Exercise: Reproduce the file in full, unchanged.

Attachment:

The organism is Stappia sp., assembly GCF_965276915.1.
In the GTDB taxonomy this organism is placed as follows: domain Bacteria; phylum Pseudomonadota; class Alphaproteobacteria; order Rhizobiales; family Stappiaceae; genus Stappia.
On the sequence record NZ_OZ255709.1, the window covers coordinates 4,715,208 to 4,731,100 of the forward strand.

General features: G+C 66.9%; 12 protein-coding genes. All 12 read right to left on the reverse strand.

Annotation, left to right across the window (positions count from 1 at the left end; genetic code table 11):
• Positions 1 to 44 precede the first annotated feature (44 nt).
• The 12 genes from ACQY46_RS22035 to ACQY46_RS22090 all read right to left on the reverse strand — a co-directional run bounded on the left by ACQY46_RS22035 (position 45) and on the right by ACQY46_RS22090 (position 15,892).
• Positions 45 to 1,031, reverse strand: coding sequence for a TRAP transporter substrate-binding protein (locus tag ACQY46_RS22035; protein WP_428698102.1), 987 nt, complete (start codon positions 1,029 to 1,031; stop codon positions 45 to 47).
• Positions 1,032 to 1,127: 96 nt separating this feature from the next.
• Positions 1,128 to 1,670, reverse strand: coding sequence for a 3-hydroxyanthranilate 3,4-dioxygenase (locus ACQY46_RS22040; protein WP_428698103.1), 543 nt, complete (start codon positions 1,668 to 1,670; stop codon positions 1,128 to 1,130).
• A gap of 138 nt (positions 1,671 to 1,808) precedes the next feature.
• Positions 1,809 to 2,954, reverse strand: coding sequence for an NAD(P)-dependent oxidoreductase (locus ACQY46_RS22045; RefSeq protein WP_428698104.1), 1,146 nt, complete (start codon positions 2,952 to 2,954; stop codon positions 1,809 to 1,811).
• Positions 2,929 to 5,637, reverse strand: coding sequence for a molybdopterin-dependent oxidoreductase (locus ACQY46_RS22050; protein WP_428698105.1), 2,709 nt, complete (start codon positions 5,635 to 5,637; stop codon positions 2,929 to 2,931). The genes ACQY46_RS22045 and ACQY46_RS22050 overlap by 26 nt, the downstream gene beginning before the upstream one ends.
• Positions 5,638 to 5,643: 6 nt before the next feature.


The organism is Stappia sp., assembly GCF_965276915.1.
In the GTDB taxonomy this organism is placed as follows: domain Bacteria; phylum Pseudomonadota; class Alphaproteobacteria; order Rhizobiales; family Stappiaceae; genus Stappia.
On the sequence record NZ_OZ255709.1, the window covers coordinates 4,715,208 to 4,731,100 of the forward strand.

General features: G+C 66.9%; 12 protein-coding genes. All 12 read right to left on the reverse strand.

Annotation, left to right across the window (positions count from 1 at the left end; genetic code table 11):
• Positions 1 to 44 precede the first annotated feature (44 nt).
• The 12 genes from ACQY46_RS22035 to ACQY46_RS22090 all read right to left on the reverse strand — a co-directional run bounded on the left by ACQY46_RS22035 (position 45) and on the right by ACQY46_RS22090 (position 15,892).
• Positions 45 to 1,031, reverse strand: coding sequence for a TRAP transporter substrate-binding protein (locus tag ACQY46_RS22035; protein WP_428698102.1), 987 nt, complete (start codon positions 1,029 to 1,031; stop codon positions 45 to 47).
• Positions 1,032 to 1,127: 96 nt separating this feature from the next.
• Positions 1,128 to 1,670, reverse strand: coding sequence for a 3-hydroxyanthranilate 3,4-dioxygenase (locus ACQY46_RS22040; protein WP_428698103.1), 543 nt, complete (start codon positions 1,668 to 1,670; stop codon positions 1,128 to 1,130).
• A gap of 138 nt (positions 1,671 to 1,808) precedes the next feature.
• Positions 1,809 to 2,954, reverse strand: coding sequence for an NAD(P)-dependent oxidoreductase (locus ACQY46_RS22045; RefSeq protein WP_428698104.1), 1,146 nt, complete (start codon positions 2,952 to 2,954; stop codon positions 1,809 to 1,811).
• Positions 2,929 to 5,637, reverse strand: coding sequence for a molybdopterin-dependent oxidoreductase (locus ACQY46_RS22050; protein WP_428698105.1), 2,709 nt, complete (start codon positions 5,635 to 5,637; stop codon positions 2,929 to 2,931). The genes ACQY46_RS22045 and ACQY46_RS22050 overlap by 26 nt, the downstream gene beginning before the upstream one ends.
• Positions 5,638 to 5,643: 6 nt before the next feature.